I found this article from 2013. It’s interesting because it demonstrates that the brush discussion in California has been ongoing for years. Maybe the 2018 fires will focus the attentions of the authorities on this annual problem.
Back in 2013, the state produced its Environmental Impact Report that detailed the potential effects of the state’s brush-clearing efforts for decades to come. California wanted to clean brushwood to prevent the spread of bushfires. The state’s strategies included: prescribed burns, using sheep and goats to control weeds, mechanical thinning, sending out California Conservation Corps hand crews and, in some cases, spraying herbicides after the initial clearing.
Concerned environmental groups disagreed, citing their special interest: botany, birds, etc, as the reason for not focusing fire prevention on brush, but on regulations for people. They wanted the state to concentrate on better land use planning: defensible space, stricter fire-safe building codes and full funding of fire crews
“They’ve got to get away from this vegetation treatment myopia,” said Rick Halsey, director of the Escondido-based Chaparral Institute.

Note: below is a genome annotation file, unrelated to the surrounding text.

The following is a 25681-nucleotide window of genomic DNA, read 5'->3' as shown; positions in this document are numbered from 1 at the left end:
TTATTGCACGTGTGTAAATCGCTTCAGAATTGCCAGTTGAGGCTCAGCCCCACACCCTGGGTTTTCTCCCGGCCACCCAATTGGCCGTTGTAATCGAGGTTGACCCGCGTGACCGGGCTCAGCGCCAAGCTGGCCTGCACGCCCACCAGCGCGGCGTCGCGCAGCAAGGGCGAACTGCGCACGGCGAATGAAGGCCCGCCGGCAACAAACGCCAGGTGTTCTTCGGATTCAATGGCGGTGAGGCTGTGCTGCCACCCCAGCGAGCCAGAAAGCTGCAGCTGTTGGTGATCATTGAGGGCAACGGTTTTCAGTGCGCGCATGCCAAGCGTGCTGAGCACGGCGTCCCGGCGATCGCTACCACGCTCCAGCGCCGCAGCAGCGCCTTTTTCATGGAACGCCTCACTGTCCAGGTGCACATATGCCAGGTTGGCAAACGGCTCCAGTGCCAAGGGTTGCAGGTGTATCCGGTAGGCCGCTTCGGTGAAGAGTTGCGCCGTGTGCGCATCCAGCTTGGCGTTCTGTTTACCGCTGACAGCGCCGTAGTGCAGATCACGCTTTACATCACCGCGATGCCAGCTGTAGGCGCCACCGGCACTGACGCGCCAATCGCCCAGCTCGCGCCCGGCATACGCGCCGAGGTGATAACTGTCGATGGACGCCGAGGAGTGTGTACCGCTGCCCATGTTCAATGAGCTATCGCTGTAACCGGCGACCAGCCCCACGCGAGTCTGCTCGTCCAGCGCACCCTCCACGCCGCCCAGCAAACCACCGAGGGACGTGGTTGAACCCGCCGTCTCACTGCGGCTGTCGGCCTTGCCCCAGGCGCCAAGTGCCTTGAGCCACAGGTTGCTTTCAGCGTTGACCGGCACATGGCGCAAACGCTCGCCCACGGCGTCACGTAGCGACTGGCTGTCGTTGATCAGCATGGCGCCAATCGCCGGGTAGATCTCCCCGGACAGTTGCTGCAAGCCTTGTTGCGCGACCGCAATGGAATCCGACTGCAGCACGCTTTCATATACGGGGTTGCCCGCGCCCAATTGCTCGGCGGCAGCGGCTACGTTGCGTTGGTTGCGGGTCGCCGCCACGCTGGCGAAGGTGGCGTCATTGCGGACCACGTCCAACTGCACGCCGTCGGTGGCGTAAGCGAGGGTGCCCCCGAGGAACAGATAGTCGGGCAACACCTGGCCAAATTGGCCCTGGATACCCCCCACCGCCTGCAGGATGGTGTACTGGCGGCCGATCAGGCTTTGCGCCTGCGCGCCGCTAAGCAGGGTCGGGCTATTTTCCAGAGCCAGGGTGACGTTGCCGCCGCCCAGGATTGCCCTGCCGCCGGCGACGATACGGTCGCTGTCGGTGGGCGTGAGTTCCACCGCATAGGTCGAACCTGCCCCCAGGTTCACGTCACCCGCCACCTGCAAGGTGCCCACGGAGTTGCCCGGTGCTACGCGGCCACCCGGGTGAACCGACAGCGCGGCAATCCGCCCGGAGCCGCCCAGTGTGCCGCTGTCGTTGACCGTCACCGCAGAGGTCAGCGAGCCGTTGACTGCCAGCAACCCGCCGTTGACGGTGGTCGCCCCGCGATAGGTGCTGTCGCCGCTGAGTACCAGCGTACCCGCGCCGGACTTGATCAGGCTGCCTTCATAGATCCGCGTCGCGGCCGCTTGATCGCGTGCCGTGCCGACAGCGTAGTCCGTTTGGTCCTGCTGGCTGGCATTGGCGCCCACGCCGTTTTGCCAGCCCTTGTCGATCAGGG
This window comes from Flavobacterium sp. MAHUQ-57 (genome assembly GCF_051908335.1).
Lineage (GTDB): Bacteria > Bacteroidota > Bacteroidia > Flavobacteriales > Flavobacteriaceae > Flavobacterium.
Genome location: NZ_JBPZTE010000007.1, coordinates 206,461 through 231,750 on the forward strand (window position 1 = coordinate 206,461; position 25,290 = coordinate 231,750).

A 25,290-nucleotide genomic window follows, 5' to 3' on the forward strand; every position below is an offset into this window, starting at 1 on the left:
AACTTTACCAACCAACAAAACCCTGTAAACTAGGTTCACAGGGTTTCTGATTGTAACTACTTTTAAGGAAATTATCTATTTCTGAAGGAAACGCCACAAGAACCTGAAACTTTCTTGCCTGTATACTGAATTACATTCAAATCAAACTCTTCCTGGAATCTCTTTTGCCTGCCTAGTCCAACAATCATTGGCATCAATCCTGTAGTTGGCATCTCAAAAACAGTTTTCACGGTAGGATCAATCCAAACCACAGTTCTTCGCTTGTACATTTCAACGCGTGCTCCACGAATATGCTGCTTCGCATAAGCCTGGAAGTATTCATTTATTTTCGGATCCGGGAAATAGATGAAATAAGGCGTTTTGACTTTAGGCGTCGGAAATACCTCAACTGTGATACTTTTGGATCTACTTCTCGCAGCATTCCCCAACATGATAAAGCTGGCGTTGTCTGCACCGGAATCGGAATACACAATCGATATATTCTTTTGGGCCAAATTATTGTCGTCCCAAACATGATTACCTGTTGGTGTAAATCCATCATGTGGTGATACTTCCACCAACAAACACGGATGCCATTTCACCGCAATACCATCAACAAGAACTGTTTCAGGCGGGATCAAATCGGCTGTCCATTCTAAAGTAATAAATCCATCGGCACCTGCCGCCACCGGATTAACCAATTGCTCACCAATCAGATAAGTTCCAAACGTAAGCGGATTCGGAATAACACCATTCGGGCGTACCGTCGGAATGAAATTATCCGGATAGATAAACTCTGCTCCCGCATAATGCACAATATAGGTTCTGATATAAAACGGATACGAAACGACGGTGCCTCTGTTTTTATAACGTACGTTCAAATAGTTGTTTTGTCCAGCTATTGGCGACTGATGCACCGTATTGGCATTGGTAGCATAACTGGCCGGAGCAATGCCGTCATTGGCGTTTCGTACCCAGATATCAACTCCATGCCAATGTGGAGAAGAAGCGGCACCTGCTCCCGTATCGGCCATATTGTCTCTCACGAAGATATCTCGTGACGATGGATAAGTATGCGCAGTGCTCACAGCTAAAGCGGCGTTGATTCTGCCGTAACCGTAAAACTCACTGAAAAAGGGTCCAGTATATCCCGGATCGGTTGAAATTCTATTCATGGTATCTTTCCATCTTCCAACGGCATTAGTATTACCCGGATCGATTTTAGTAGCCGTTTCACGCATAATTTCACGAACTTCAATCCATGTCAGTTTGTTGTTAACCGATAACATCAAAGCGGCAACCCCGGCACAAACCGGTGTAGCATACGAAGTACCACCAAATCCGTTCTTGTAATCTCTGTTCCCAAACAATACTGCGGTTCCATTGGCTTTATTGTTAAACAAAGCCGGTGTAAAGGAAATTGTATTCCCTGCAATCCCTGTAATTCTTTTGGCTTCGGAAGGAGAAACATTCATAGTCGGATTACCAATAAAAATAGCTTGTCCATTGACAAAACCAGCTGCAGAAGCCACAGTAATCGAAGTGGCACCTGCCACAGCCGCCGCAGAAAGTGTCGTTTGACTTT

The proposed statewide push for more brush clearing to prevent wildfires triggered environmentalists dissent because the proposed mix of strategies included “prescribed burns and applying herbicides” and they countered that, “too much clearing threatened irreparable harm to the environment and would actually fuel bigger fires if more flammable invasive weeds and brush take root.”
“You have to have vegetation management. Why? Because the population is growing,” said George Gentry, executive officer of the California Board of Forestry and Fire Protection.
“People have to expect one of two things,” he continued. “They’re going to have to expect a large-scale fire that San Diego has already seen or they’re going to have to accept some form of treatment to help mitigate those large-scale fires. That’s the choices we’re basically faced with.”
This video is from over a week ago. And still the fires burn.